Should intracytoplasmic sperm injection always be recommended when using cryopreserved sperm?
Jaime Gosalvez, Ph.D. (a), Raúl Sánchez Gutierrez, M.D., Ph.D. (b), Juan G. Alvarez, M.D., Ph.D. (c, d)
(a) Department of Biology, Universidad Autónoma de Madrid, Madrid, Spain
(b) Center of Translational Medicine (CEMT-BIOREN), Universidad de La Frontera, Temuco, Chile
(c) ANDROGEN Center, La Coruña, Spain
(d) Harvard Medical School, Boston, Massachusetts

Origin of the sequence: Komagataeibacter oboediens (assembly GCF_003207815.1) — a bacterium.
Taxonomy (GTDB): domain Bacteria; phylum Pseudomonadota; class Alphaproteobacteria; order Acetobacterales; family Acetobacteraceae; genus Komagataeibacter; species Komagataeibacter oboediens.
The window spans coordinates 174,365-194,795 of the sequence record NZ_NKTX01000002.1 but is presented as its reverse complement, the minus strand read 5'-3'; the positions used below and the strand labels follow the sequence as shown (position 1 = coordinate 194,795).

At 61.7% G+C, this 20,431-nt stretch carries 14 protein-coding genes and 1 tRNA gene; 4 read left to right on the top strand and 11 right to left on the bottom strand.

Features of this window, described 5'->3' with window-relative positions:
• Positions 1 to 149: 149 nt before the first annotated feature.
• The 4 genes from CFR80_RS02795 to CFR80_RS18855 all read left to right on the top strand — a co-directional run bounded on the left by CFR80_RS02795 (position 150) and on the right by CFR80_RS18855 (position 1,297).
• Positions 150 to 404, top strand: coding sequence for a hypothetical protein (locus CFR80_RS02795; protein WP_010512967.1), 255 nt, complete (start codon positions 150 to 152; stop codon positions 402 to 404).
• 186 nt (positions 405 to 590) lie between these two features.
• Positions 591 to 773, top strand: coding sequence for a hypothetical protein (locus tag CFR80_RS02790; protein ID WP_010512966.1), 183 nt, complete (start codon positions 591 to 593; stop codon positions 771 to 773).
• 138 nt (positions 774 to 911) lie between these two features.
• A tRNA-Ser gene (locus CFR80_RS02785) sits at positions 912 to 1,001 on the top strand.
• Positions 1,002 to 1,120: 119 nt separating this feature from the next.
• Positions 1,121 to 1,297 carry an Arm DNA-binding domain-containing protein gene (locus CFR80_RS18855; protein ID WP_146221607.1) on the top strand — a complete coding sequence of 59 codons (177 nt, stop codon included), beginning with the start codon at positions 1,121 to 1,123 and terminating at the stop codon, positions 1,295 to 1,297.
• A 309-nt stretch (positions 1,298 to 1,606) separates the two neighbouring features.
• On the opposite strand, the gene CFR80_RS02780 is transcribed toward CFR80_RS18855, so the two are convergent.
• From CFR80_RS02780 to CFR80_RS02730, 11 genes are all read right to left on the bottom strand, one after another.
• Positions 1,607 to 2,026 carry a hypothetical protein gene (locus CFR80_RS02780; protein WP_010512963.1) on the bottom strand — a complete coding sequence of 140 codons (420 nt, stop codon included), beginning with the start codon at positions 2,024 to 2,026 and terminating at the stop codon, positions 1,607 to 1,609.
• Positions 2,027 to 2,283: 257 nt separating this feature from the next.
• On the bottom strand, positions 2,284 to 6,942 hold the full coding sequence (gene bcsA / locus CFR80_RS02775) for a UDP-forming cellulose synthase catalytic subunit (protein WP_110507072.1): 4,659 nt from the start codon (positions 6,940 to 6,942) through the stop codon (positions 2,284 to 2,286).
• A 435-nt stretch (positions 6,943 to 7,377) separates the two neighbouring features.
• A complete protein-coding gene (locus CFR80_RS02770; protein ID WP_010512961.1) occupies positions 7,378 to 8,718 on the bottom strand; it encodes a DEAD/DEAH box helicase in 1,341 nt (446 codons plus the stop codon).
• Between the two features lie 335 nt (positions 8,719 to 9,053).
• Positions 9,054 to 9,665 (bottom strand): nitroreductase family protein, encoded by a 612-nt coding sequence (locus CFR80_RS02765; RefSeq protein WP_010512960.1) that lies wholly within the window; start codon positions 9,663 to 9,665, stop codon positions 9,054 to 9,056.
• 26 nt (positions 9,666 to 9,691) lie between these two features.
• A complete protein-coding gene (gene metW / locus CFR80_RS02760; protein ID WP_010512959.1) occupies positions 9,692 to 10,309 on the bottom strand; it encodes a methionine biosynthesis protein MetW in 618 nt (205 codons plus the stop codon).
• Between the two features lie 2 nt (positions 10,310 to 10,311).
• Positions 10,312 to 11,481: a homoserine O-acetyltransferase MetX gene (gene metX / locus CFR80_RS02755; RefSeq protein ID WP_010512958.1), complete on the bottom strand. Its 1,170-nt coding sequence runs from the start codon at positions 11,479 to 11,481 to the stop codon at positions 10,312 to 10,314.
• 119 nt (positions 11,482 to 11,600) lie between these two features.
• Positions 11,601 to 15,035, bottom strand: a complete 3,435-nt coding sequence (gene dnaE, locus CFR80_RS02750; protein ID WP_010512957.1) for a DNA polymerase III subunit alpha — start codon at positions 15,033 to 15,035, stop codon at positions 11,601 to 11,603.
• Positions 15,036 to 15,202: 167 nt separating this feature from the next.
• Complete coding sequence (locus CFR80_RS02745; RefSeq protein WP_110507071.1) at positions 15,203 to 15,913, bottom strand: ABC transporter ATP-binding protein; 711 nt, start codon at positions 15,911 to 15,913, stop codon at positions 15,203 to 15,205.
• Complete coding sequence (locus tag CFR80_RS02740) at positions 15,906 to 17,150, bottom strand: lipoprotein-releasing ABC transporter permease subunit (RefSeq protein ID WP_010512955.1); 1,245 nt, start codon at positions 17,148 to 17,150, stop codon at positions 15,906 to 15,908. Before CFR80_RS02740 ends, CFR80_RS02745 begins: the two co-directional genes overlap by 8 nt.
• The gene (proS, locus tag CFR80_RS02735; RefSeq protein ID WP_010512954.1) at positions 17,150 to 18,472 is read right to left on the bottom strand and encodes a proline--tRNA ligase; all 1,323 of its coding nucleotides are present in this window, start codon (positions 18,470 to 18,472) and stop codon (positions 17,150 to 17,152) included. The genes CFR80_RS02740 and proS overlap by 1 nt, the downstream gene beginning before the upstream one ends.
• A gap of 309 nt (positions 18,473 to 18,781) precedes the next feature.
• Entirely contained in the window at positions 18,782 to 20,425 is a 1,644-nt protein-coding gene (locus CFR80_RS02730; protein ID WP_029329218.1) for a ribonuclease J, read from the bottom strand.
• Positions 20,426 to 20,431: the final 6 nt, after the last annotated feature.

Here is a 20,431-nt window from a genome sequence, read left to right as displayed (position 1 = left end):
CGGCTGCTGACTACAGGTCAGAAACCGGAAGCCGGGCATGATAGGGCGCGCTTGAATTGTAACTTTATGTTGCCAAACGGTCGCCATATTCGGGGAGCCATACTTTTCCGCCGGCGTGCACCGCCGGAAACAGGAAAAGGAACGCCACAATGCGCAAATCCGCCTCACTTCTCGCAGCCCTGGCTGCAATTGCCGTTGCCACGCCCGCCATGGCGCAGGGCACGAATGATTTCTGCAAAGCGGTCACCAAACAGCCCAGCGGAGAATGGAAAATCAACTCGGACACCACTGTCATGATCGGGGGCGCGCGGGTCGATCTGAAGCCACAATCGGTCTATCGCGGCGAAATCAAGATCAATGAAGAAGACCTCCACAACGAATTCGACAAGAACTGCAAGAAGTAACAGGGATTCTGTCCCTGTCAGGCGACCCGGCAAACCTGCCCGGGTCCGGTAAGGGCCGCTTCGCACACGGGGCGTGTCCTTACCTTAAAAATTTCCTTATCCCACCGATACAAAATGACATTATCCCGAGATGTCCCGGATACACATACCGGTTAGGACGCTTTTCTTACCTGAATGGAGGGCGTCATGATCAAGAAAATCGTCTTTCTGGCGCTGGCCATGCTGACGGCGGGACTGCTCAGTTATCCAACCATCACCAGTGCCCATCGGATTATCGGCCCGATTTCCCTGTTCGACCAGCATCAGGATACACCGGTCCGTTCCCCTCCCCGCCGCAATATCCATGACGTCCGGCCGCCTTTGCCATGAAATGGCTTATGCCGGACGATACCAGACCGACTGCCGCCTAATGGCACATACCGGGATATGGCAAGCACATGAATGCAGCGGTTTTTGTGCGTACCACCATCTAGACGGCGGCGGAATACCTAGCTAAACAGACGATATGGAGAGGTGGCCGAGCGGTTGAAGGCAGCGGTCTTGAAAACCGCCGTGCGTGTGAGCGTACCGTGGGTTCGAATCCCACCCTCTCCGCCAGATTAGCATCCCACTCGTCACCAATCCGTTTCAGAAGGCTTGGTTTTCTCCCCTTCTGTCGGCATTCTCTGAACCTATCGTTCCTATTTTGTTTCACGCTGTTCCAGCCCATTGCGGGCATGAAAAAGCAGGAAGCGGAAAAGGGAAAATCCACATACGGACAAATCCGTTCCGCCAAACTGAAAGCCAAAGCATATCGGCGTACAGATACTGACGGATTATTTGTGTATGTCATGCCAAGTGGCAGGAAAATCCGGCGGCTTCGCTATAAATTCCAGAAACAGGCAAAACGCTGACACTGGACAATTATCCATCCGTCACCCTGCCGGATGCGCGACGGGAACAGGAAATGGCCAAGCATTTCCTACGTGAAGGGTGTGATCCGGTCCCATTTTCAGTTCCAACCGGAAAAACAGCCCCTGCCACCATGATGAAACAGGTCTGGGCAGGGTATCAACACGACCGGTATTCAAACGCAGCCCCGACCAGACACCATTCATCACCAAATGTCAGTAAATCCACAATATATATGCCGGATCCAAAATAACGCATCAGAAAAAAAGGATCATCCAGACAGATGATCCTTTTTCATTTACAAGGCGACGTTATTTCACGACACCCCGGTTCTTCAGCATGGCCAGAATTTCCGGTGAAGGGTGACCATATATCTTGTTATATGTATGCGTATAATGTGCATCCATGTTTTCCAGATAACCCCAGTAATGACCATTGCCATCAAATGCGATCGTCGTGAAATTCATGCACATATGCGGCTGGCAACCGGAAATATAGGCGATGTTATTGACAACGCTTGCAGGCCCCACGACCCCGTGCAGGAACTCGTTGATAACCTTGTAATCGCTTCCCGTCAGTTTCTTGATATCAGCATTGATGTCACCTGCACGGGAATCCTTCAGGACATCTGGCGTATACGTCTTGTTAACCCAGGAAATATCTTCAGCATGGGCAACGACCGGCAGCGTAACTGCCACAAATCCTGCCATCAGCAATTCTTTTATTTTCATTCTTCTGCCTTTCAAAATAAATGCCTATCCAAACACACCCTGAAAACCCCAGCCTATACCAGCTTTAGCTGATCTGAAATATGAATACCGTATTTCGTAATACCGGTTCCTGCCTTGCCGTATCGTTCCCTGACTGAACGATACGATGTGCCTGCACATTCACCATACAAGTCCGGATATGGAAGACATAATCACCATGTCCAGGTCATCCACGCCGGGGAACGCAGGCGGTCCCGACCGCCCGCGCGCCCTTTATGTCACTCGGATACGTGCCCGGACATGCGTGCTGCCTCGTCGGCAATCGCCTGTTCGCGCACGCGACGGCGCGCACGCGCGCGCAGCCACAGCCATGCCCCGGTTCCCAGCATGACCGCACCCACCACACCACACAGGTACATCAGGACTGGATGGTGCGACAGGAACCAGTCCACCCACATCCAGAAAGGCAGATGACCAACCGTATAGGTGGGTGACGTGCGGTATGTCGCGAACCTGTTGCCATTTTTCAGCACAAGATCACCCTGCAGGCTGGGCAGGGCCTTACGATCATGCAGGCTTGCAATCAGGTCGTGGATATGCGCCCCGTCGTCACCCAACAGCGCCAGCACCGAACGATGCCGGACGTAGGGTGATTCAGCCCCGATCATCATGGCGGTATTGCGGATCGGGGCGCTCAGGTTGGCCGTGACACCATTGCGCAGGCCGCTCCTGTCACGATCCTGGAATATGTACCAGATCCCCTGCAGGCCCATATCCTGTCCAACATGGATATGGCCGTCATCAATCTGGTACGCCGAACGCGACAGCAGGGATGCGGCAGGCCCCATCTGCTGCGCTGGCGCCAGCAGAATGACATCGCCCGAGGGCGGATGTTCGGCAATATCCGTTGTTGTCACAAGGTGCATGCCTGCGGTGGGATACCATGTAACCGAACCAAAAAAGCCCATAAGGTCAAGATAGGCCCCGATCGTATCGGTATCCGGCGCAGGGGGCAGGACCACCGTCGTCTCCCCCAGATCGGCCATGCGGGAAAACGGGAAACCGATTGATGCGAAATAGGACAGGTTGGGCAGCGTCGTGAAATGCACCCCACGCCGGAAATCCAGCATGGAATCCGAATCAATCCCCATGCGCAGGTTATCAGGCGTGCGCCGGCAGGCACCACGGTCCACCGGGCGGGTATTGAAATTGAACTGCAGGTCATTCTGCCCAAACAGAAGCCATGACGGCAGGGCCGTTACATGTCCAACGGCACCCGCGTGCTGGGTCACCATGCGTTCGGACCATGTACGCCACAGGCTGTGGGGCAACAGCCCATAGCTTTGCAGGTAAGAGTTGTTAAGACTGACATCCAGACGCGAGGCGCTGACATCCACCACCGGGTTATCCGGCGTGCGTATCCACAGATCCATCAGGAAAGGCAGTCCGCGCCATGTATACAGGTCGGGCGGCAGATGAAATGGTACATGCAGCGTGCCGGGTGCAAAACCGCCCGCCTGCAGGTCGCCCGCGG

Cryopreservation and sperm processing have been shown to result in sperm DNA fragmentation (SDF). However, the dynamics of SDF and type of damage, namely, single- (SSB) and double-strand breaks (DSB) have never been investigated after thawing of cryopreserved sperm. The main objective of this study was to report the extent and type of DNA damage produced after thawing of cryopreserved human sperm and its implications in assisted reproductive technologies. A total of 35 semen samples from fertile sperm donors were either cryopreserved directly or processed by density gradient centrifugation and incubated after thawing at 37°C for 5 and 30 minutes (short-term incubation) and 3, 6, and 24 hours (long-term incubation). Mean SDF values in spermatozoa from the 80% pellet at 0, 5, and 30 minutes incubation did not show any significant differences in SSB, DSB, or percent SDF although there was a trend towards an increase in all these parameters. However, significant differences in SSB and DSB were observed after 30 minutes of incubation. In 17 of 35 samples (48.5%), most of the DNA damage post-thawing at 3 and 6 hours was of the SSB type. In the remaining 18 samples (51.5%) there was a combination of SSB and newly produced DSB. There was significant variability between donors in sperm DNA longevity after thawing. In conventional in vitro fertilization (IVF) sperm are incubated for up to 19h at 37°C, sperm DNA damage may lead to D+3 embryo block and implantation failure; and reports indicate that embryo development is better after intracytoplasmic sperm injection than conventional IVF when using cryopreserved sperm. Our findings would discourage the use of cryopreserved sperm in conventional IVF— intracytoplasmic sperm injection should be recommended instead.